Guest column: Lifting us to a place of miracles, brightness and hope – Victoria Advocate

Posted By on December 5, 2021

Tonight, we will light the sixth candle of the Hannukah Menorah. Its a season of joy, illumination, resolve and family celebrations. Its the time of year that takes me down memory lane to my childhood, when my siblings and I were immersed for eight straight days in the Hannukah spirit with a passion that still warms my heart today. We attended the Menorah lighting on 5th Avenue, near Central Park, in New York City as Mayor Ed Koch shared words of encouragement, we prayed with traditional melodies at the Brooklyn Synagogue of Rabbi Menachem Schneerson of blessed memory, and my mom took us to FAO Schwarz to purchase toys with our Chanukah Gelt; it was marvelous.

Its eight days that uplift us out of the normal chaos and grime of day-to-day life and takes us to a place of miracles, brightness, hope and holiness. Its a time that etches in our mind that fighting for a better tomorrow is always worthwhile.

Chanukahs commemoration is twofold. It celebrates the victory of Judah the Maccabee over the Syrian Greek army who sought to force Jewry to assimilate to Greek culture. It also commemorates the procurement of one small jug of untainted oil needed for the Holy Temple candelabra. They only had enough oil for one night and it lasted, miraculously, for eight. One can ask: why do the ancient sages of the Talmud make such a big deal about finding pure oil, isnt it possible, even probable, that despite their greatest efforts to defile all the oil the Greeks missed one jug?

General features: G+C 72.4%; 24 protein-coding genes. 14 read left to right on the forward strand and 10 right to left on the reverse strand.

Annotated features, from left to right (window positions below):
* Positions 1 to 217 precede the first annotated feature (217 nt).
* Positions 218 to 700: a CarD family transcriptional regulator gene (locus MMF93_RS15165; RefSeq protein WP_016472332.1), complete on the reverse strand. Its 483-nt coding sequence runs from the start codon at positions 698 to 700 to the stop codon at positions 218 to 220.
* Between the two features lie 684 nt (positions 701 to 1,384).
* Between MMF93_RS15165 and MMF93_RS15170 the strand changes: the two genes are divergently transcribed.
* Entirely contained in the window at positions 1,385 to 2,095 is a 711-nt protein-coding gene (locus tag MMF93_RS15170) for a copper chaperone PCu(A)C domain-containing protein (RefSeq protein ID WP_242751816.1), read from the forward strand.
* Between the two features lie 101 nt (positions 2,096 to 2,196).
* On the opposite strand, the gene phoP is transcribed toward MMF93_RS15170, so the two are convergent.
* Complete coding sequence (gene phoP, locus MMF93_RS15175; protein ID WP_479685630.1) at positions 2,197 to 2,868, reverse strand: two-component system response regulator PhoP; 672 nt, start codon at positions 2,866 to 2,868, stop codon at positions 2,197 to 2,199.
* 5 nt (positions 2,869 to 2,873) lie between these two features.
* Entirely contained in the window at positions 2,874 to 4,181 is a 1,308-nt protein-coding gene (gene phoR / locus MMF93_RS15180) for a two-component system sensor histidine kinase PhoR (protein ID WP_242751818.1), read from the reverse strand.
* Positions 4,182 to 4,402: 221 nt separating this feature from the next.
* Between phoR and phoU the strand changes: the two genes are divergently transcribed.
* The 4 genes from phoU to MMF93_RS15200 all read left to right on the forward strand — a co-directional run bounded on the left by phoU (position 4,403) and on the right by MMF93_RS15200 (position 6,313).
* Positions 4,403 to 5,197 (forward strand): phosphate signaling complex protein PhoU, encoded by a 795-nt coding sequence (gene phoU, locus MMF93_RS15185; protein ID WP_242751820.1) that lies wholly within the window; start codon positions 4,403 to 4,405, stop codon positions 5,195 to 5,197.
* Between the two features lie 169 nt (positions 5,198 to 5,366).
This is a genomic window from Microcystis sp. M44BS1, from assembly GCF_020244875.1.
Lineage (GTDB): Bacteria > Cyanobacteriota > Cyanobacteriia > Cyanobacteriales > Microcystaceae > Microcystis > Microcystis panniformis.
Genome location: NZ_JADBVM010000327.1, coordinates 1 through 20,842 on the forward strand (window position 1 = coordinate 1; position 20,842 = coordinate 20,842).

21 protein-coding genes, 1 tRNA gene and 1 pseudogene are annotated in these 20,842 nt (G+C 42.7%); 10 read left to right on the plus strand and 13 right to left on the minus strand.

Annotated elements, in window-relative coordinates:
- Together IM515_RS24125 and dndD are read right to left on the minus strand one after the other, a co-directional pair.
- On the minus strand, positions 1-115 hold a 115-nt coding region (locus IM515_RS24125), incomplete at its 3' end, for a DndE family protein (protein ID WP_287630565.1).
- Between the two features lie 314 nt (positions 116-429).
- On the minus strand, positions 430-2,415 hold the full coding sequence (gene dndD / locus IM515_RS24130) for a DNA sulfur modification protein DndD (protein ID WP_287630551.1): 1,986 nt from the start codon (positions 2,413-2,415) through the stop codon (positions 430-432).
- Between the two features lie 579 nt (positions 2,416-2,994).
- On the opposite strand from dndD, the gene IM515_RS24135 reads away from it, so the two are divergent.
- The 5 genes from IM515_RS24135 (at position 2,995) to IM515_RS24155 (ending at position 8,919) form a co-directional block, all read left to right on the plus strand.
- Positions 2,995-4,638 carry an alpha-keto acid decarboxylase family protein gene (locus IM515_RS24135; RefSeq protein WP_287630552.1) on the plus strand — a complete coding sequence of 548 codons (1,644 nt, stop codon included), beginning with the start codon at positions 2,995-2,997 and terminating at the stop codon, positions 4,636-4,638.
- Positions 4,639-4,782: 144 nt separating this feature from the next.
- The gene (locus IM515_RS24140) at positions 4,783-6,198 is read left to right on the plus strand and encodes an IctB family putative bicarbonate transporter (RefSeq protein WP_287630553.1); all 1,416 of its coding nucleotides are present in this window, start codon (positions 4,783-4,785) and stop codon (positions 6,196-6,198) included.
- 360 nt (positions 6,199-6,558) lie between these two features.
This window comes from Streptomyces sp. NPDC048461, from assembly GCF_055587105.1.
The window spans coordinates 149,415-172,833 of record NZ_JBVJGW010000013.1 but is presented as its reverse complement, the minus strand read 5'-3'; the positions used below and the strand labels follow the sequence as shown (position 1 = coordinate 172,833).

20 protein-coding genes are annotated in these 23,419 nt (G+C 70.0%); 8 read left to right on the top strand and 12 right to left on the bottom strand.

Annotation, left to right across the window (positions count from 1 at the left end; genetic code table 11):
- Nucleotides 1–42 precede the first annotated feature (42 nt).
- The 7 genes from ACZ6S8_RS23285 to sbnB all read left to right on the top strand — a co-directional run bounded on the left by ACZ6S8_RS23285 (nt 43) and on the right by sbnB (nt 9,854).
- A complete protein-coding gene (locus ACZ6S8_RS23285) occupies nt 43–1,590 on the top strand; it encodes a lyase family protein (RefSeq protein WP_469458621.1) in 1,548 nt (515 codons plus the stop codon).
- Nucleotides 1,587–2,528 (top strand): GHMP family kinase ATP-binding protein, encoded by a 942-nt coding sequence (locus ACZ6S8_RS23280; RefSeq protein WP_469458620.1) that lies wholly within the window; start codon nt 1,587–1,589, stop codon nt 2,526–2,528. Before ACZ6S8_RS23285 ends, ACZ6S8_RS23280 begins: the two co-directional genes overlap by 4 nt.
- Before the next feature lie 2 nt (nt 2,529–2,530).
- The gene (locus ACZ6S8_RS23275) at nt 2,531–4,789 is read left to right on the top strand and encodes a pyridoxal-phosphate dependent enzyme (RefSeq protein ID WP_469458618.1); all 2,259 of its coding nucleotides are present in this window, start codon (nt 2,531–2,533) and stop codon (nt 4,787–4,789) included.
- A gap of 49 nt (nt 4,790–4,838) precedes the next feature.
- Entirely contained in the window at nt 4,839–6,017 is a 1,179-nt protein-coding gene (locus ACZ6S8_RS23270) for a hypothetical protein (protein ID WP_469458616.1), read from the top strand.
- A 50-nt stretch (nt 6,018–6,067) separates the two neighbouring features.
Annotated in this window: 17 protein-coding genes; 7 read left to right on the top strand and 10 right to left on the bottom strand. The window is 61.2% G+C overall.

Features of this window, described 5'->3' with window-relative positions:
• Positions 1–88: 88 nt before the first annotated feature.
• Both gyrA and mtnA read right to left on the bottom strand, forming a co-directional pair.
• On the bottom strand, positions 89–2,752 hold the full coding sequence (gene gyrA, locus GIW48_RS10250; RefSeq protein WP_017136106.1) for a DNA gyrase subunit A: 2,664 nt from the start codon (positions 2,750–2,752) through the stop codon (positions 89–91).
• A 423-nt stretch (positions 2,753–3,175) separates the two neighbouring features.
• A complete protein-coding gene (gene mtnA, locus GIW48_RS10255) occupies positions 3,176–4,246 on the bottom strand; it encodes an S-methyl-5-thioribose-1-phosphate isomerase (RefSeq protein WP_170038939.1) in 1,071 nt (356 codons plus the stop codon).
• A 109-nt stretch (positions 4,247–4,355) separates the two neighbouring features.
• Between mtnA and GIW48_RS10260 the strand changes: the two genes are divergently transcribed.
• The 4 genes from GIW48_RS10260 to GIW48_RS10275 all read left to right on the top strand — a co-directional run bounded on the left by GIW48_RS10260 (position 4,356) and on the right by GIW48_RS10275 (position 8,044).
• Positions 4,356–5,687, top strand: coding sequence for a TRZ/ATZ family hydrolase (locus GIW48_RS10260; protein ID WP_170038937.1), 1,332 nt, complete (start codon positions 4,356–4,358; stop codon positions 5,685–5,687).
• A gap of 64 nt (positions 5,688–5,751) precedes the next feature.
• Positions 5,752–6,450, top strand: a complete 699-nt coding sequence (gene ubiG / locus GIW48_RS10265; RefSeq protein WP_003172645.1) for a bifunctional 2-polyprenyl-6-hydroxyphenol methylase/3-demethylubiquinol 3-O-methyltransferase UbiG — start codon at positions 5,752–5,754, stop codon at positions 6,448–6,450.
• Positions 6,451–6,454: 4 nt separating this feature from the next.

The Hassidic Masters teach that the miracle of Hannukah wasnt just finding the pure oil, but the fact that the Jews searched for it. After a grueling three years of urban warfare, a Temple in ruins, mourning the loss of so many Jewish brothers and sisters, Judah and the surviving warriors couldve chosen to relax a bit and acquire fresh pressed olive oil in a few days, or even a few weeks, and rededicate the Temple then. They didnt. They understood then and it still rings true today that the survival of good people is dependent on their belief in, and unwavering commitment to, making the world a better place now. The forces of darkness do not take breaks, they arent chilled; they are on fire, working tirelessly, day and night, to pervert society and to divide humanity. Darkness is the absence of light, so the only way to eliminate darkness is to be a beacon of light, to outshine the forces of evil and, like Judah the Maccabee, to value the urgency and step up today to ensure the brightness of tomorrow. Its easy to surrender to a dark reality, this is how it is; we need to live with it, but its rewarding to the soul to be the antidote to this ailment and be the miracle, be the light, be the societal change of goodness.

In the words of Nelson Mandela A bright future beckons. The onus is on us, through hard work, honesty, and integrity, to reach for the stars.

Happy Hannukah!

Rabbi Chaim Bruk is co-CEO and spiritual leader of Chabad Lubavitch of Montana. He can be reached at


Guest column: Lifting us to a place of miracles, brightness and hope - Victoria Advocate

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